Third, Voice of Resurgence. When making a decision on how best to allocate my resources for investment in Modern Masters 2017, I intentionally did some that were more risky, and others less risky. The final decision I made was to invest in Voice of Resurgence. Voice is a powerful card whose price had been high in part due to a dearth of supply. I liked that it was only receiving a printing as a mythic, and I felt that if the Modern metagame swung a certain way, or if something in the future was printed that would make Voice more of a Modern staple, I would be rewarded immensely. While that risk might still pay off, its chances are hurt by its (strange) inclusion on the treasure chest curated list mere months after its Modern Masters 2017 printing. Because of its lower overall supply, its price is being hurt by the treasure chest inclusion to a greater degree – it's basically receiving a full second reprinting this treasure chest cycle.
In light of the Voice of Resurgence tale, I wanted to find out which cards from Iconic Masters are curated card favorites – and my findings surprised me.
I was quite surprised to see that the vast majority of the valuable cards in Iconic Masters had not been taken off the curated list and given a figurative chance to breathe. This group of cards is burdened as a ship sailing ahead despite having dropped an anchor.
In the past, it was correct to view Masters sets as offering a temporary discount to cards that had been, and would become, more expensive. But what constitutes a good investment in a Masters set has now changed. No longer do you need to merely identify what will be a card that will be used extensively in an Eternal format – you need to identify cards that will be used more extensively in the future than they have been in the past. That could take the form of a metagame call – will Abzan and Jund Midrange decks make a resurgence next year in Modern? If you believe so, perhaps Thoughtseize is a worthy investment. Will controlling shells make a comeback in Modern? If so, perhaps you'd be willing to risk capital on Anger of the Gods or Ancestral Visions. Will Deathrite Shaman be banned in Legacy? If so, what cards might take up a higher share of the Legacy metagame?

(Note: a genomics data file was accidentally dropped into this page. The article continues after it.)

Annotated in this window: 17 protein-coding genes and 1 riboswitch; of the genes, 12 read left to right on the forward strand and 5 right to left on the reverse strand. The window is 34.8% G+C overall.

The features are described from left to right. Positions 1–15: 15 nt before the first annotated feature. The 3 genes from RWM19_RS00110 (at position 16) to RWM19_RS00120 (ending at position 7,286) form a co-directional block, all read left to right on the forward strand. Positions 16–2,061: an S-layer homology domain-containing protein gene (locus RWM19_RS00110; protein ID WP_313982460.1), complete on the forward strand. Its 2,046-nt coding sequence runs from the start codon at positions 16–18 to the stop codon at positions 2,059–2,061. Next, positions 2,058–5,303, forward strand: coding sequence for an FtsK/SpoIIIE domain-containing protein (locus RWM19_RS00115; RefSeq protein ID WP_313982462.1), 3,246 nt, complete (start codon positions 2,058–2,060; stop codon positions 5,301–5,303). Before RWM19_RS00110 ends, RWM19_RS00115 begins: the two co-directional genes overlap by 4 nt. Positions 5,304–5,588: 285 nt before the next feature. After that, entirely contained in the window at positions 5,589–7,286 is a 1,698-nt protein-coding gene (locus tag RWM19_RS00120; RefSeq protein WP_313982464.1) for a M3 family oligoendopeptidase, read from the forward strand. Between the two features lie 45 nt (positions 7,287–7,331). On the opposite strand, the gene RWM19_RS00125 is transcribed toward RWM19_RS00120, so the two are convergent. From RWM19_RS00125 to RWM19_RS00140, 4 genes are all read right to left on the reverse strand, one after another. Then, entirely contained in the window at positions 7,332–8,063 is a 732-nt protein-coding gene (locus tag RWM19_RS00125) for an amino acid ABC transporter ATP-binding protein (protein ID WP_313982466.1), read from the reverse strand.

Those are the types of questions I think you will need to answer, and have enough confidence in your answers to risk financial capital on them, to invest in Iconic Masters successfully. Phrased differently, I don't think you should invest conservatively in Masters sets anymore. And as those of you who read my articles know by now, I tend to invest fairly conservatively, using the natural cycles of sets' lows and highs to minimize risk. Occasionally I'll make metagame calls (my summer speculation on Kalitas, Traitor of Ghet comes to mind), but that's a minority of my investment decisions. More so than investments into Standard cards, I think you'll want a deep and extensive knowledge of Eternal formats, and an ability to predict how the metagames will manifest themselves over the coming months, to invest in Iconic Masters.
Here is a copy of my investment portfolio. No real changes from last week. If you want me to do a review of certain Iconic Masters cards for next week's article, do let me know. If I don't detect significant interest, I'm likely to next do a reflective piece looking over the year's mistakes and what I am learning from them. Also, how are y'all finding Iconic Masters? And do you plan on investing in it? I'm curious to hear your response to my article and see how others are approaching Iconic Masters from a financial perspective.